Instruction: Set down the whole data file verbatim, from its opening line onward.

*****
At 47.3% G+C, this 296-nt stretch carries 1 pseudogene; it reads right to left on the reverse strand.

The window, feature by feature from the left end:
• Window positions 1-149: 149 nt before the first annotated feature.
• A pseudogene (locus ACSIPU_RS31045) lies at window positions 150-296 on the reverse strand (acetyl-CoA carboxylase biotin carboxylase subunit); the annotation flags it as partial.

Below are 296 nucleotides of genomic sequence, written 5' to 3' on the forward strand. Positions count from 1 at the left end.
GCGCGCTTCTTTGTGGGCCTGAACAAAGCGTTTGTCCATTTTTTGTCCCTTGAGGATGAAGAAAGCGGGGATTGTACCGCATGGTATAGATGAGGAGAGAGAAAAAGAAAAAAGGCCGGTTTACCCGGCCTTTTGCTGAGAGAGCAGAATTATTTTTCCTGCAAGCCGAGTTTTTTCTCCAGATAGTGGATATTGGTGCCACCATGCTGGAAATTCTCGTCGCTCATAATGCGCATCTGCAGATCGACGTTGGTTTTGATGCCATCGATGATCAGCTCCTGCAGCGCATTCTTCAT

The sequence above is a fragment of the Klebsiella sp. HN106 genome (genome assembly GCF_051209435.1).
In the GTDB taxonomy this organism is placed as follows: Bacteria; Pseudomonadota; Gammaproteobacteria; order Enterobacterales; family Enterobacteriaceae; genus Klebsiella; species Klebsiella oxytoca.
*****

At 47.3% G+C, this 296-nt stretch carries 1 pseudogene; it reads right to left on the reverse strand.

The window, feature by feature from the left end:
• Window positions 1-149: 149 nt before the first annotated feature.
• A pseudogene (locus ACSIPU_RS31045) lies at window positions 150-296 on the reverse strand (acetyl-CoA carboxylase biotin carboxylase subunit); the annotation flags it as partial.

Below are 296 nucleotides of genomic sequence, written 5' to 3' on the forward strand. Positions count from 1 at the left end.
GCGCGCTTCTTTGTGGGCCTGAACAAAGCGTTTGTCCATTTTTTGTCCCTTGAGGATGAAGAAAGCGGGGATTGTACCGCATGGTATAGATGAGGAGAGAGAAAAAGAAAAAAGGCCGGTTTACCCGGCCTTTTGCTGAGAGAGCAGAATTATTTTTCCTGCAAGCCGAGTTTTTTCTCCAGATAGTGGATATTGGTGCCACCATGCTGGAAATTCTCGTCGCTCATAATGCGCATCTGCAGATCGACGTTGGTTTTGATGCCATCGATGATCAGCTCCTGCAGCGCATTCTTCAT

The sequence above is a fragment of the Klebsiella sp. HN106 genome (genome assembly GCF_051209435.1).
In the GTDB taxonomy this organism is placed as follows: Bacteria; Pseudomonadota; Gammaproteobacteria; order Enterobacterales; family Enterobacteriaceae; genus Klebsiella; species Klebsiella oxytoca.